There was a knock on the door.  Puzzled I pulled the door open and there stood Big Tommy, the last person I expected to see.  Tommy was a well known figure around the church.  He was from a local family, the oldest of six boys, and, to be honest, Tommy was not all that bright.  He was a big amiable man in his twenties and had never worked – he dotted around the parish being nice to people and doing odd jobs.  He had the reading age of a child and the body of a giant.
Tommy came to church regularly.  What he made of it all I was never quite sure.  He would come to the front for the children’s talk and laugh and have fun with the little ones.  No one minded.  It was just Tommy.  Sometimes he would fall asleep during the service.  Occasionally he would wander out then in again.  Often he would make a strange wailing sound during the singing of the hymns.  But no one minded.  It was just Tommy.
I liked Tommy.  Everyone did.  And Tommy seemed to like everyone too.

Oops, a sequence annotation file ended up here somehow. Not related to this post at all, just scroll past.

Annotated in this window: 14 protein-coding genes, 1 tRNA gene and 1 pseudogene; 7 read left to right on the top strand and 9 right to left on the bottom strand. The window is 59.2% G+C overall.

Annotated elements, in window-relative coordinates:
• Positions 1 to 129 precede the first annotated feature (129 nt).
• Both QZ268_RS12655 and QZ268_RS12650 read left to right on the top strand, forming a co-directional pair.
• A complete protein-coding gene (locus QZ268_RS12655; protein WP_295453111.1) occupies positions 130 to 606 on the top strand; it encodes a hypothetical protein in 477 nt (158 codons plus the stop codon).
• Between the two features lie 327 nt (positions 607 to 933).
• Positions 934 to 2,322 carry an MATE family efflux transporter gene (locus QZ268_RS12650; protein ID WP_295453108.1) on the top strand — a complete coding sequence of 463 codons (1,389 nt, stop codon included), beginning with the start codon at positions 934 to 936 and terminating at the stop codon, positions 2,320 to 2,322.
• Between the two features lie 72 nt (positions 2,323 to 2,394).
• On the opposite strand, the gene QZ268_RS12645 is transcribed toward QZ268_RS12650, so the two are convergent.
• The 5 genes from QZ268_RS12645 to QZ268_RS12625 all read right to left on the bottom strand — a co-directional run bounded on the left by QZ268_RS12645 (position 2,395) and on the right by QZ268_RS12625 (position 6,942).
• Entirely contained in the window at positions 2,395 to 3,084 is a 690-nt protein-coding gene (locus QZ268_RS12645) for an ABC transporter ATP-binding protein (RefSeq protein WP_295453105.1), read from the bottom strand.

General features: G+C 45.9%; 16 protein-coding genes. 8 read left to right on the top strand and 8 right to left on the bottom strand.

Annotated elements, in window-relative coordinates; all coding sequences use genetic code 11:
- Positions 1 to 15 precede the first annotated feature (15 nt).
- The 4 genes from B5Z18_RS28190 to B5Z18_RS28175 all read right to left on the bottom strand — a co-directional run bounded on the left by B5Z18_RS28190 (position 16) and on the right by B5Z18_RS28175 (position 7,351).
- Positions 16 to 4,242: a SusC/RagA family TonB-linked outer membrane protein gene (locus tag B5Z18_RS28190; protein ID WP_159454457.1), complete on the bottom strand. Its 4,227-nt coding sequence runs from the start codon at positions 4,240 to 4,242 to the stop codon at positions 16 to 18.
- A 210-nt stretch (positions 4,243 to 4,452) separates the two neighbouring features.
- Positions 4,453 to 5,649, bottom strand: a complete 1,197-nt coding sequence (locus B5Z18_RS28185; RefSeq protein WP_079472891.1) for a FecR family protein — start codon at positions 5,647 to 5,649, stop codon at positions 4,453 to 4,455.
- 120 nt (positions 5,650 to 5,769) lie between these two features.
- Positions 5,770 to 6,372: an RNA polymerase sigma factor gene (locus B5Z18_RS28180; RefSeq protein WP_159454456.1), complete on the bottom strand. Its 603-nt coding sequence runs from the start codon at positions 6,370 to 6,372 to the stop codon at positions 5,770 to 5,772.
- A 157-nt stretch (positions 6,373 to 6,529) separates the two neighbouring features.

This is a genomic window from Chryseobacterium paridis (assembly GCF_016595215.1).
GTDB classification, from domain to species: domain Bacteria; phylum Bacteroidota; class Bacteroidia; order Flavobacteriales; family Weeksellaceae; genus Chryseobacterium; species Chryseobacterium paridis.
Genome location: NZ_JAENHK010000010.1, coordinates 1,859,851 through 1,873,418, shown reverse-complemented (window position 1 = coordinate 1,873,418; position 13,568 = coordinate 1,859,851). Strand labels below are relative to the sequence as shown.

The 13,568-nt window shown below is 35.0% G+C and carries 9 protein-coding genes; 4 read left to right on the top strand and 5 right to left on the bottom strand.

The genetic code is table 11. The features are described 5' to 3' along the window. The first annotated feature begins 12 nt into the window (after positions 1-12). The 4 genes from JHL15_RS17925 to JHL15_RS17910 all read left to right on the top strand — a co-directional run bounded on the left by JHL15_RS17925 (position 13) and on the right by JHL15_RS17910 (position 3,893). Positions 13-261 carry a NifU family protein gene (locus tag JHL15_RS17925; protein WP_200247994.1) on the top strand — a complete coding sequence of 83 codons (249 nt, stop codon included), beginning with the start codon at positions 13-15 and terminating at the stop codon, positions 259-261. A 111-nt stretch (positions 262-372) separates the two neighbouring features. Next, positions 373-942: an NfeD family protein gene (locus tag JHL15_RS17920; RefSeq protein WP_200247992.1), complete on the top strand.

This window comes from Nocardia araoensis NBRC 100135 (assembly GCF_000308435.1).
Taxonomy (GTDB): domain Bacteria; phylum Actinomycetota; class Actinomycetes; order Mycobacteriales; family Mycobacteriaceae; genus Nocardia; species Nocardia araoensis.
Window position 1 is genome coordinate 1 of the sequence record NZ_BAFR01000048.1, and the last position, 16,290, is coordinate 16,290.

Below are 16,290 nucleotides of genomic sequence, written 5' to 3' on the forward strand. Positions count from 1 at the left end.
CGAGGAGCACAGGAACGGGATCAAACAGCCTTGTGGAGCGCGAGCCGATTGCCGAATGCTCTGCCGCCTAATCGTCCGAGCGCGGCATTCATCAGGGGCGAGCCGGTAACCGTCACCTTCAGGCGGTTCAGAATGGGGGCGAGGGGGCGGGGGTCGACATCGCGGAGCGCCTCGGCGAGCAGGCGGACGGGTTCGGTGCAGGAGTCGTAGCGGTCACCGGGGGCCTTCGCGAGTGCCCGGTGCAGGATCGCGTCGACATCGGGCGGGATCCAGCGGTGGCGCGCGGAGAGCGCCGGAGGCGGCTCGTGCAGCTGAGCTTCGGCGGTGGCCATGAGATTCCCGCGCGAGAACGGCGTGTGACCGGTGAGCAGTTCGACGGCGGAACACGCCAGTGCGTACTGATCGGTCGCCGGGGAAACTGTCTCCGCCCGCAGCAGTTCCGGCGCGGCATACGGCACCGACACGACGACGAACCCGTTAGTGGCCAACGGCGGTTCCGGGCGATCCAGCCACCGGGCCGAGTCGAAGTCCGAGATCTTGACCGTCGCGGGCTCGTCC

‘Tommy’ I asked with an obvious air of incredulity, ‘what brings you here?  I was just about to put the lights out and go home.’
‘Ah’ve come for the thing,’ Tommy replied.
‘The thing, Tommy, what thing?’
‘What you said on Sunday about being here for Wednesday for ... ‘Tommy was struggling for words. ‘ come, you said...anyone... for know....
And as he said it he came in, took off his coat and settled into a chair.  So it seemed sensible to join him.  And Tommy patiently waited for the first class to begin as I gathered my thoughts.  I thought of the packed away study books and pondered Tommy’s reading age.  I mused on how to use the Bible and wondered what level of books Tommy would be familiar with.
I said the only thing I could think of saying: ‘Why are you here Tommy?  Why did you come tonight?’